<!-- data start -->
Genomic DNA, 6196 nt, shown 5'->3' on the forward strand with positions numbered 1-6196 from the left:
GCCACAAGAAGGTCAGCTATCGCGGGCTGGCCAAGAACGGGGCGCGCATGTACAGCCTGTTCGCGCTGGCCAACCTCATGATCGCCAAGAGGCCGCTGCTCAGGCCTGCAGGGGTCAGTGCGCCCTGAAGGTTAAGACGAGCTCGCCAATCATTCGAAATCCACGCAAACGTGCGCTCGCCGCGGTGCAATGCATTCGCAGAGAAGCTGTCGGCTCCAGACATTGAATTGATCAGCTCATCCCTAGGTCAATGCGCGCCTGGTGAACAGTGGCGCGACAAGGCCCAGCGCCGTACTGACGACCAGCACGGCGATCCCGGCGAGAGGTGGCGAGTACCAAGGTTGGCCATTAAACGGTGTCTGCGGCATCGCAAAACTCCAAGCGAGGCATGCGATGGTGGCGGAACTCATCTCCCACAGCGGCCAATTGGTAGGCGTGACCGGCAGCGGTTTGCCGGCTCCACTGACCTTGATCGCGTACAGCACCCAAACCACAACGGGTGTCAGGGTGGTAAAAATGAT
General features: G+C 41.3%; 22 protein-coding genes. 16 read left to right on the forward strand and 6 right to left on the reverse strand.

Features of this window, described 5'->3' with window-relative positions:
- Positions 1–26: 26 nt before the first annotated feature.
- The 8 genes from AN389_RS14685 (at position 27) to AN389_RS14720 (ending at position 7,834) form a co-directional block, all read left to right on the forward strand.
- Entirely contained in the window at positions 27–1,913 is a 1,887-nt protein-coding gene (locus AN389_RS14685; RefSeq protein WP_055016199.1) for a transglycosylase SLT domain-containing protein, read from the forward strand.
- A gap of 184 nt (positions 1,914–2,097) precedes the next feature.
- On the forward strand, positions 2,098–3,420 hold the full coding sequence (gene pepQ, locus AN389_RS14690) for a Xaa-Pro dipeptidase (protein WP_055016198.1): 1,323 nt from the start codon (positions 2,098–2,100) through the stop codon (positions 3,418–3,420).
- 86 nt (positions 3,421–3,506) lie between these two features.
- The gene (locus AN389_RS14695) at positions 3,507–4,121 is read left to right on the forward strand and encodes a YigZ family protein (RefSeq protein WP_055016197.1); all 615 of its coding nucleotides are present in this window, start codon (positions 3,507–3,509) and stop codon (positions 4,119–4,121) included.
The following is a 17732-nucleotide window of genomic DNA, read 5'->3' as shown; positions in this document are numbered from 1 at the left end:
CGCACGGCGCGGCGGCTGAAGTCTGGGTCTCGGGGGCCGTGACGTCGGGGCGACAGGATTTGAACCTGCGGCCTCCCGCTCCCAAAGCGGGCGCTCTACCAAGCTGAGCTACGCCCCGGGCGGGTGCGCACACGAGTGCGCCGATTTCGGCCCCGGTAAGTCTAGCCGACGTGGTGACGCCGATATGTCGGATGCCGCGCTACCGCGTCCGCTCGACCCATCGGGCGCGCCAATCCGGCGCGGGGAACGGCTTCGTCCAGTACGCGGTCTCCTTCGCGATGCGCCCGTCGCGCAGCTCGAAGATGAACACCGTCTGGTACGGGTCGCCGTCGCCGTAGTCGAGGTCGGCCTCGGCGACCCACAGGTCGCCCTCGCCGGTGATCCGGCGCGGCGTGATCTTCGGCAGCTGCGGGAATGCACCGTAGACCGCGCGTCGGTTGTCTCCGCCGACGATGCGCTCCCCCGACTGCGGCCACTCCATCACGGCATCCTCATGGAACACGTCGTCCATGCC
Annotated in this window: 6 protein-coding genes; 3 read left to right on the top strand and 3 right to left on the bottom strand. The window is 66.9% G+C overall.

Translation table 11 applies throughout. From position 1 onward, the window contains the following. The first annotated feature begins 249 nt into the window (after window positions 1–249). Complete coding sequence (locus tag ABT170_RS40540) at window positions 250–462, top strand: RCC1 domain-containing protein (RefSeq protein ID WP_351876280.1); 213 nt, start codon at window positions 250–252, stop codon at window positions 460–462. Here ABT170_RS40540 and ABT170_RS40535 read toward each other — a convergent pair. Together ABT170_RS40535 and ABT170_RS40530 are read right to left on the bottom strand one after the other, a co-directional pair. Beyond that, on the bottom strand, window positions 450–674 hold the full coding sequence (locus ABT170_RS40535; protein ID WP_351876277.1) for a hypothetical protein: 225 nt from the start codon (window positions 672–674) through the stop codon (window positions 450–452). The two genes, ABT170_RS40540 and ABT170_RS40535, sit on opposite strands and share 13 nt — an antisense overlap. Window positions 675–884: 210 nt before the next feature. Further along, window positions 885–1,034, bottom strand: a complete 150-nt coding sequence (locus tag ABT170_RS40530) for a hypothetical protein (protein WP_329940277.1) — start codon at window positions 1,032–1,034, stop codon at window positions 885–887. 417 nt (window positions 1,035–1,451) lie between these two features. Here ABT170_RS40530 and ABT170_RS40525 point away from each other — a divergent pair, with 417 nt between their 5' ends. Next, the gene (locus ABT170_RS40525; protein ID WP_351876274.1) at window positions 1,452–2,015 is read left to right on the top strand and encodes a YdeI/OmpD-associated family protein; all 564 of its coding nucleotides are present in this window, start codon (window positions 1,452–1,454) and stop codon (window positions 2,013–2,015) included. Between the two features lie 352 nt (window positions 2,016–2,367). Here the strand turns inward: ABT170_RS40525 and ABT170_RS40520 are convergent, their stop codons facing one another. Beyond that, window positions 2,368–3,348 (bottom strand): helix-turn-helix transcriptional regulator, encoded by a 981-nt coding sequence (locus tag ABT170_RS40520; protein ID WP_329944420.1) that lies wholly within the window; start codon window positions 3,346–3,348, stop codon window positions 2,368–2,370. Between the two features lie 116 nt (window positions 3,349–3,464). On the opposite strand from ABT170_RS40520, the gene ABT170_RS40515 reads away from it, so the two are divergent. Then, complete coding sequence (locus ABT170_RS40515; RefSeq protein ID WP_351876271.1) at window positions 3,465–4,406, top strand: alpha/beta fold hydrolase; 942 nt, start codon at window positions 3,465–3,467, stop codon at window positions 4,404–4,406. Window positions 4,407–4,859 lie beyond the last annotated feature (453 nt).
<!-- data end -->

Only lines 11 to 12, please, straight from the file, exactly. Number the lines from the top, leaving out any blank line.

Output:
- The gene (locus AN389_RS14695) at positions 3,507–4,121 is read left to right on the forward strand and encodes a YigZ family protein (RefSeq protein WP_055016197.1); all 615 of its coding nucleotides are present in this window, start codon (positions 3,507–3,509) and stop codon (positions 4,119–4,121) included.
The following is a 17732-nucleotide window of genomic DNA, read 5'->3' as shown; positions in this document are numbered from 1 at the left end: